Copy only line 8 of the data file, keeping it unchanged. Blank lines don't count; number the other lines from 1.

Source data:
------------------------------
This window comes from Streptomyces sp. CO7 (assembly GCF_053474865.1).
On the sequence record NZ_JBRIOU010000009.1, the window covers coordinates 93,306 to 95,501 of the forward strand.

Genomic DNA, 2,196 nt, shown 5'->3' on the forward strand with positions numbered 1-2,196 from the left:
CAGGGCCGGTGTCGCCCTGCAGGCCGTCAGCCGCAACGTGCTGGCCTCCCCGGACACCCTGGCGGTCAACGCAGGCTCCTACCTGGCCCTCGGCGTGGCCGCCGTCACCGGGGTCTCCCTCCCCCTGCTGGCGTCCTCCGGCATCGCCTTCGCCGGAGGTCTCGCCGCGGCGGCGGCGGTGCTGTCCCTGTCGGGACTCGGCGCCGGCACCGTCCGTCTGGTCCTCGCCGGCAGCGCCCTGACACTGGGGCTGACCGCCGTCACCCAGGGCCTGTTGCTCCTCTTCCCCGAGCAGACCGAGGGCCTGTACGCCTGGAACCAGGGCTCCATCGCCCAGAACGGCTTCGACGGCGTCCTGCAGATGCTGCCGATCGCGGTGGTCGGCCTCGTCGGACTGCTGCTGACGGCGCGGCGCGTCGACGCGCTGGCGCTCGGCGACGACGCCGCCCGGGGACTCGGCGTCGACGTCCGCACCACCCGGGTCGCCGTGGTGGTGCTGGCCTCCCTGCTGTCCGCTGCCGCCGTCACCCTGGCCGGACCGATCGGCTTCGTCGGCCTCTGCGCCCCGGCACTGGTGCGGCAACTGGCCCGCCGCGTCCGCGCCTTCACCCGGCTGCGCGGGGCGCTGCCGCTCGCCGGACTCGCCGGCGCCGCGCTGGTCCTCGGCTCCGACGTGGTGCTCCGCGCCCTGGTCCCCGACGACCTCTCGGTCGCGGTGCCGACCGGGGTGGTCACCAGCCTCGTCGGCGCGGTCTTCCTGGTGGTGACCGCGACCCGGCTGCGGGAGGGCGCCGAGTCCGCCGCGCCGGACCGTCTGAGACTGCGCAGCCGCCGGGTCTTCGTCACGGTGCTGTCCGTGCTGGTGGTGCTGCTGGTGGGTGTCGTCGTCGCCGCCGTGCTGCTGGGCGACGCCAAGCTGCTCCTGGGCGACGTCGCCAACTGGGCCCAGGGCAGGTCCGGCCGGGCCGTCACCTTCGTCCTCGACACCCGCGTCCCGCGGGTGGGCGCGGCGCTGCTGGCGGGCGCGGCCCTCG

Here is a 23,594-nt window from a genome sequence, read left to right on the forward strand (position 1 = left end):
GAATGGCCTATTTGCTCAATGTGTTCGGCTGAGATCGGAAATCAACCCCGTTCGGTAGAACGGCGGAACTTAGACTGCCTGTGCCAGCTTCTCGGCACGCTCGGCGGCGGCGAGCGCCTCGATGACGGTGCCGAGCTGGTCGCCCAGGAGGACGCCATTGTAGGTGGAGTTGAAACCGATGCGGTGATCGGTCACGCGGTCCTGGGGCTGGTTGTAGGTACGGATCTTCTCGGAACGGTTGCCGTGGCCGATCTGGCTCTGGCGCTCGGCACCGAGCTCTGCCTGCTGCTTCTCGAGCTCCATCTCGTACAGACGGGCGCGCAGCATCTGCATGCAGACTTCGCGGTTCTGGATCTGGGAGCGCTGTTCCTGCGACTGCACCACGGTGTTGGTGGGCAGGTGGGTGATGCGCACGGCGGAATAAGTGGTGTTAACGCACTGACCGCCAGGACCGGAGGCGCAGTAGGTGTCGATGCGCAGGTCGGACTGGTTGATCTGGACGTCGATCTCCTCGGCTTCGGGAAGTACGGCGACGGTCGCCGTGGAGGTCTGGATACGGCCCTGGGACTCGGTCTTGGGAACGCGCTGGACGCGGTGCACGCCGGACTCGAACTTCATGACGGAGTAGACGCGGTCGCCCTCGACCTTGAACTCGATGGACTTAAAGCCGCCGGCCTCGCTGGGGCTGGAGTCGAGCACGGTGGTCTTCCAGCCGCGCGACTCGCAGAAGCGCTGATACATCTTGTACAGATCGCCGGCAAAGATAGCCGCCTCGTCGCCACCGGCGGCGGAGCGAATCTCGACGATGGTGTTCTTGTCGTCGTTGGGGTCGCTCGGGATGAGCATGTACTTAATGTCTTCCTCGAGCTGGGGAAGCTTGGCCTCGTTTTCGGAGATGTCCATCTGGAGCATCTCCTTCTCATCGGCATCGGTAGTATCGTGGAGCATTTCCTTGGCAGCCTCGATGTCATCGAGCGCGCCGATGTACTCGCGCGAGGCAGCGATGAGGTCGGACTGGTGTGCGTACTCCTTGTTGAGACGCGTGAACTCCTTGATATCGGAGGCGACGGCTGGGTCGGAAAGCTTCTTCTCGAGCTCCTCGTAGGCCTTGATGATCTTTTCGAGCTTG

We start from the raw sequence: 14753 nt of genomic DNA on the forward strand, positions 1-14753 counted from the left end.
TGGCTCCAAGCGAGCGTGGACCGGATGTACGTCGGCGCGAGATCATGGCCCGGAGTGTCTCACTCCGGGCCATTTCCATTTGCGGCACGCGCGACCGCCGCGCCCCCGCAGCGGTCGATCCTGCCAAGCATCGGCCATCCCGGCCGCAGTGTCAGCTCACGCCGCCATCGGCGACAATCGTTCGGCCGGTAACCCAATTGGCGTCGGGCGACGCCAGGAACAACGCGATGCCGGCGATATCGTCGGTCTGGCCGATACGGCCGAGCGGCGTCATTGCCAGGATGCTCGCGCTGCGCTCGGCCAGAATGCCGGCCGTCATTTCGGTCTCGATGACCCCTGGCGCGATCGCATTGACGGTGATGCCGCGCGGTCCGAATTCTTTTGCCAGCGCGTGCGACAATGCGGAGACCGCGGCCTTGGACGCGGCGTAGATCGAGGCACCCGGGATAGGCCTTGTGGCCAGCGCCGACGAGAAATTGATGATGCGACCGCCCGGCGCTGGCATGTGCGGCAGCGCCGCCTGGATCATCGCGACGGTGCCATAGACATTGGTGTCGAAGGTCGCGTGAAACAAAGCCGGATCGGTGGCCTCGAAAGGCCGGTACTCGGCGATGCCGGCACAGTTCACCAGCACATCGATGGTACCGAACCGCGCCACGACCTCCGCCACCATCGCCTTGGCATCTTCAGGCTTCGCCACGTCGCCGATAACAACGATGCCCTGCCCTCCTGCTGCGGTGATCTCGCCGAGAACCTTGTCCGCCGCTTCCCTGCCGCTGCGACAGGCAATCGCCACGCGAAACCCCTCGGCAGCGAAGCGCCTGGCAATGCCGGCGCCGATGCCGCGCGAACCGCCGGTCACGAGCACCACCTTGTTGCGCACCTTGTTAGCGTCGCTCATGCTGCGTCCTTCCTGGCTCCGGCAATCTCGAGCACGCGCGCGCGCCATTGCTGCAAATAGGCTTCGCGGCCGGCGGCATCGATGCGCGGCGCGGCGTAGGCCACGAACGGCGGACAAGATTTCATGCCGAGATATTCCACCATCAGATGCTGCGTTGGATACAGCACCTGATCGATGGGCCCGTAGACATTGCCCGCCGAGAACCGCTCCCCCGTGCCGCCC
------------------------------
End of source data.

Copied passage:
TGGCTCCAAGCGAGCGTGGACCGGATGTACGTCGGCGCGAGATCATGGCCCGGAGTGTCTCACTCCGGGCCATTTCCATTTGCGGCACGCGCGACCGCCGCGCCCCCGCAGCGGTCGATCCTGCCAAGCATCGGCCATCCCGGCCGCAGTGTCAGCTCACGCCGCCATCGGCGACAATCGTTCGGCCGGTAACCCAATTGGCGTCGGGCGACGCCAGGAACAACGCGATGCCGGCGATATCGTCGGTCTGGCCGATACGGCCGAGCGGCGTCATTGCCAGGATGCTCGCGCTGCGCTCGGCCAGAATGCCGGCCGTCATTTCGGTCTCGATGACCCCTGGCGCGATCGCATTGACGGTGATGCCGCGCGGTCCGAATTCTTTTGCCAGCGCGTGCGACAATGCGGAGACCGCGGCCTTGGACGCGGCGTAGATCGAGGCACCCGGGATAGGCCTTGTGGCCAGCGCCGACGAGAAATTGATGATGCGACCGCCCGGCGCTGGCATGTGCGGCAGCGCCGCCTGGATCATCGCGACGGTGCCATAGACATTGGTGTCGAAGGTCGCGTGAAACAAAGCCGGATCGGTGGCCTCGAAAGGCCGGTACTCGGCGATGCCGGCACAGTTCACCAGCACATCGATGGTACCGAACCGCGCCACGACCTCCGCCACCATCGCCTTGGCATCTTCAGGCTTCGCCACGTCGCCGATAACAACGATGCCCTGCCCTCCTGCTGCGGTGATCTCGCCGAGAACCTTGTCCGCCGCTTCCCTGCCGCTGCGACAGGCAATCGCCACGCGAAACCCCTCGGCAGCGAAGCGCCTGGCAATGCCGGCGCCGATGCCGCGCGAACCGCCGGTCACGAGCACCACCTTGTTGCGCACCTTGTTAGCGTCGCTCATGCTGCGTCCTTCCTGGCTCCGGCAATCTCGAGCACGCGCGCGCGCCATTGCTGCAAATAGGCTTCGCGGCCGGCGGCATCGATGCGCGGCGCGGCGTAGGCCACGAACGGCGGACAAGATTTCATGCCGAGATATTCCACCATCAGATGCTGCGTTGGATACAGCACCTGATCGATGGGCCCGTAGACATTGCCCGCCGAGAACCGCTCCCCCGTGCCGCCC